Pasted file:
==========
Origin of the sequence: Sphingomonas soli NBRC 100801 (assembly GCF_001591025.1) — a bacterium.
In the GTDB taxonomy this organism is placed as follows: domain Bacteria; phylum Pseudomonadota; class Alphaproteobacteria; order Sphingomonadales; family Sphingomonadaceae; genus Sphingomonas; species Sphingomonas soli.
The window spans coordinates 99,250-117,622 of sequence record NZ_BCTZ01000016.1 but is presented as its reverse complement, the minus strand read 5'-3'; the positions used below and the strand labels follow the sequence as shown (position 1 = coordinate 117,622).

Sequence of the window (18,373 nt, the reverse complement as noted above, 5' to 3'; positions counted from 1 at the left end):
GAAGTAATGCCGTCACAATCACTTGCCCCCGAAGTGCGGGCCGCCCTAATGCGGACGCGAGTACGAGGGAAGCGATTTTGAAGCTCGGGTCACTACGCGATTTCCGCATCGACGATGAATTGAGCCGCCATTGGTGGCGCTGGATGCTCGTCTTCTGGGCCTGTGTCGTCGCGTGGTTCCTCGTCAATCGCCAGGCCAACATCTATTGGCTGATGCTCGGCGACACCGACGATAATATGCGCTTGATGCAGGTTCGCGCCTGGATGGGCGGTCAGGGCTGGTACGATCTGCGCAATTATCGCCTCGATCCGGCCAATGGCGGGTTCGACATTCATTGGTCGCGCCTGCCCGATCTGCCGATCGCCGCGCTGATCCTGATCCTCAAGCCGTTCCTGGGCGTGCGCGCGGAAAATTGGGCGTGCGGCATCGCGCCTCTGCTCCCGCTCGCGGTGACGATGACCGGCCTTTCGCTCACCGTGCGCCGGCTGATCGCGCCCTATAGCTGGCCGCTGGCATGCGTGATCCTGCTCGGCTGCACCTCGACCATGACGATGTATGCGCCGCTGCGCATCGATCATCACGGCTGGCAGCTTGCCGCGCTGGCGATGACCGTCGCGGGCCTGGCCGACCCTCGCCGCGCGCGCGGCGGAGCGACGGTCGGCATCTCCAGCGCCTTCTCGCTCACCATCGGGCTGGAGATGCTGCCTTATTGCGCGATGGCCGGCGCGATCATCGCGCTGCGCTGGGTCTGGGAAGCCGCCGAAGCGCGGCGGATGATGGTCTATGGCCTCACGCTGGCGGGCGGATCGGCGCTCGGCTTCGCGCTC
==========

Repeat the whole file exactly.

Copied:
Origin of the sequence: Sphingomonas soli NBRC 100801 (assembly GCF_001591025.1) — a bacterium.
In the GTDB taxonomy this organism is placed as follows: domain Bacteria; phylum Pseudomonadota; class Alphaproteobacteria; order Sphingomonadales; family Sphingomonadaceae; genus Sphingomonas; species Sphingomonas soli.
The window spans coordinates 99,250-117,622 of sequence record NZ_BCTZ01000016.1 but is presented as its reverse complement, the minus strand read 5'-3'; the positions used below and the strand labels follow the sequence as shown (position 1 = coordinate 117,622).

Sequence of the window (18,373 nt, the reverse complement as noted above, 5' to 3'; positions counted from 1 at the left end):
GAAGTAATGCCGTCACAATCACTTGCCCCCGAAGTGCGGGCCGCCCTAATGCGGACGCGAGTACGAGGGAAGCGATTTTGAAGCTCGGGTCACTACGCGATTTCCGCATCGACGATGAATTGAGCCGCCATTGGTGGCGCTGGATGCTCGTCTTCTGGGCCTGTGTCGTCGCGTGGTTCCTCGTCAATCGCCAGGCCAACATCTATTGGCTGATGCTCGGCGACACCGACGATAATATGCGCTTGATGCAGGTTCGCGCCTGGATGGGCGGTCAGGGCTGGTACGATCTGCGCAATTATCGCCTCGATCCGGCCAATGGCGGGTTCGACATTCATTGGTCGCGCCTGCCCGATCTGCCGATCGCCGCGCTGATCCTGATCCTCAAGCCGTTCCTGGGCGTGCGCGCGGAAAATTGGGCGTGCGGCATCGCGCCTCTGCTCCCGCTCGCGGTGACGATGACCGGCCTTTCGCTCACCGTGCGCCGGCTGATCGCGCCCTATAGCTGGCCGCTGGCATGCGTGATCCTGCTCGGCTGCACCTCGACCATGACGATGTATGCGCCGCTGCGCATCGATCATCACGGCTGGCAGCTTGCCGCGCTGGCGATGACCGTCGCGGGCCTGGCCGACCCTCGCCGCGCGCGCGGCGGAGCGACGGTCGGCATCTCCAGCGCCTTCTCGCTCACCATCGGGCTGGAGATGCTGCCTTATTGCGCGATGGCCGGCGCGATCATCGCGCTGCGCTGGGTCTGGGAAGCCGCCGAAGCGCGGCGGATGATGGTCTATGGCCTCACGCTGGCGGGCGGATCGGCGCTCGGCTTCGCGCTC